ONE IN A BILLION
BOBBY JAYARAM AND HIS JAYARAM GT
The late AD Jayaram wanted a car that was perfect and unique. And he knew the only way to get it right was to build it himself. What you see here is his labour of love — the Jayaram GT — painstakingly hand-built from scratch in his garage at home. From every nut and bolt to every sheet of metal and coat of paint — it all has AD’s hand in it. And from that day in 1973, when she rolled on to Bangalore’s streets, to today, not a thing of the car has changed. Pratap ‘Bobby’ Jayaram, AD’s son, has made sure of this. He’s been so careful with the car that she hasn’t needed so much as a new coat of paint. Her 1.4-litre engine, complete with twin Webers, is mated to an eight-speed gearbox, of which four gears are electronically controlled. And when that engine is fired up, does this beauty make heads turn or what! Of course, she also plasters a wide grin across Bobby’s face. “This is the only car in my garage that will always remain unchanged,” he says as he looks at the Jayaram GT lovingly. We believe him. He’s been happy to love her just as she has been for close to 40 years now. And counting.
BEHRAM DHABAR AND HIS 1988 PREMIER PADMINI
When somebody says, “My car is not for my service. I am for my car’s service,” you know that it’s a hopeless case. Imagine you are in love with this ideal woman, but she doesn’t exist. But what if you could make her come true? After 28 years of being stuck in his imagination, BLL 4919 has finally turned from a youthful dream into a reality. Dhabar acquired the car in 2004 and started building it to match his exacting, excruciating standards — scrounging around for parts, travelling across the country in search of them, spending after-work hours and weekends to put it together. Except for the bodyshell, the car's virtually all-new. It’s so new that it shouldn’t be driven, only seen! To say that this employee of Mahindra & Mahindra is in love with his Fiat is to say that Romeo and Juliet were seeing each other. You have to have a Parsi or two here, when it comes to automotive love affairs, right? Dhabar has since invested in three more Fiats — a 1964 Super Select with ‘suicide’ doors, a 1967 1100 Delite and a rare 1996 Padmini left-hand drive that was exported to the UAE and returned to India. But BLL 4919 remains the love of his life.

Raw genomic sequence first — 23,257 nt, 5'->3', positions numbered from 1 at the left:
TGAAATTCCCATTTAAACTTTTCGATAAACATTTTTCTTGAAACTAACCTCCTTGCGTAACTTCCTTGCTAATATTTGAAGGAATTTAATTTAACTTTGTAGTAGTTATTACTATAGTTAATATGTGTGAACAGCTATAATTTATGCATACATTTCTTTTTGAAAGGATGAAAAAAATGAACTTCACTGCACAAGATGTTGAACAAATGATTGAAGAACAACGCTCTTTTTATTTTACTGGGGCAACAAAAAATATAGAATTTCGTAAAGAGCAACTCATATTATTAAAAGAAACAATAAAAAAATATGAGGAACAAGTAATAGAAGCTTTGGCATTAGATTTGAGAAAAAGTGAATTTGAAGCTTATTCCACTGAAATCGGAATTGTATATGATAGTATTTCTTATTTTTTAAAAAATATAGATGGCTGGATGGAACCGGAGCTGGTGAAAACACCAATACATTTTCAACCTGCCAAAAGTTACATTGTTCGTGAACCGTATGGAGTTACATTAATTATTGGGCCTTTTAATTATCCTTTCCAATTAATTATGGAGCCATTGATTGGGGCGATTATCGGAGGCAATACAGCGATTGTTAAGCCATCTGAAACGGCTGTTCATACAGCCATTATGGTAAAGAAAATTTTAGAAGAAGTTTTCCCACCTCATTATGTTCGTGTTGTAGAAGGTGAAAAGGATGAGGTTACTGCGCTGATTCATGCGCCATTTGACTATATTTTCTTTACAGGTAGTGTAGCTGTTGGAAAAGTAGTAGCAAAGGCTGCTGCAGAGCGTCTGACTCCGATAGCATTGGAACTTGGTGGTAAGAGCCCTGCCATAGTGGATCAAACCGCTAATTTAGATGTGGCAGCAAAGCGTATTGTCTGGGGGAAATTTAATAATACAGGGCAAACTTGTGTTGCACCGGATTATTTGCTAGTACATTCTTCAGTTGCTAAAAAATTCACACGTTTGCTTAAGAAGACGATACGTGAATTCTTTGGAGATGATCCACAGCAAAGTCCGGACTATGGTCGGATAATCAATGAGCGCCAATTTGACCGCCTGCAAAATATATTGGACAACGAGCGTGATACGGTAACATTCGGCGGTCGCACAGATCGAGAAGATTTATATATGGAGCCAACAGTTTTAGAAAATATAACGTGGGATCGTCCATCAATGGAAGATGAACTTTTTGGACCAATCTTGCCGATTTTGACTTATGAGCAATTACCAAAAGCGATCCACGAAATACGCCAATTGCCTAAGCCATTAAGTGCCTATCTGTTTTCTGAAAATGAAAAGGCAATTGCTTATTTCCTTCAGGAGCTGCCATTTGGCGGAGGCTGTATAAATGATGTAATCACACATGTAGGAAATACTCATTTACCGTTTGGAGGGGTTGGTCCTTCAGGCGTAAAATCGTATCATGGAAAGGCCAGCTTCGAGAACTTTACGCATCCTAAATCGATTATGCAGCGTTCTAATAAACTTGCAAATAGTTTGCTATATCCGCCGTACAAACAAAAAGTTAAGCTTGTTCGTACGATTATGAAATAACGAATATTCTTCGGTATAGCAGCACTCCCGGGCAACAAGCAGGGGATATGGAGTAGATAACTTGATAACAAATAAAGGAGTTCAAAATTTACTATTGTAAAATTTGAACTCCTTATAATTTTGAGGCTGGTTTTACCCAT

ALL IN THE FAMILY
MARESPAND DADACHANJI AND HIS 1948 MORRIS 8
It would be an injustice to call this Morris merely a ‘car’. For Marespand, vintage and classic car restorer (and a priest at a Parsi fire temple in Mumbai), this little automobile is a family member. It was acquired by his father Asphandiar Dadachanji (also a priest) in 1973, in Nagpur, and has been a much-loved part of the Dadachanji clan ever since. When his father was sent to Sri Lanka in 1980, to take over priestly duties at Colombo’s fire temple (yes, there is one), he drove the Morris from Nagpur to Colombo, via the ferry service from Tamil Nadu to Sri Lanka. A year later, after his duties had been completed, he drove the car back to Nagpur in the same manner! To give you an idea of just how hardy the Morris is, until 1992 the family didn’t have any other form of transport — the little 8 was a daily runner, and how! The mile-munching didn’t end there — in 2000, for a vintage and classic rally in Delhi, the car was driven all the way from Mumbai to Delhi, without breaking a sweat. In February 2005, we accompanied Marespand and the Morris from Mumbai to Udvada (the holiest place in India for Parsis) and back, making for a memorable story. This was the car that inspired Marespand to become a restorer.
REACHING FOR THE STAR
DNYANESH SAMANT AND HIS 1959 MERCEDES-BENZ 180
This Pontoon Merc was acquired by Dnyanesh’s family new, but over time, as it happens, was left for dead. It had virtually disintegrated in his garage in Mumbai, when Dnyanesh decided to do something about it — something everybody told him was a foolhardy attempt. He decided to resuscitate the family heirloom. “I removed bucketfuls of rust,” he says. He recalls an emotional moment, “The towing van struggled to move it, as it refused to leave. When it eventually emerged, my aunt burst into tears.” The 180 then went through a no-expenses spared, ground-up restoration — right down to the details, like the grainless red leather, mouse-fur roof lining, Bakelite contacts and points. Assisting Dnyanesh was his friend Amol Nayak, who himself was an owner of a diesel 180. Together, they brought the Pontoon back to life and the car is today as good as new. The W120 series of Mercedes-Benz models, introduced in 1953, is historically significant and it’s tough to see a better example than this one in the country. It was, to use the cliché, a labour of love.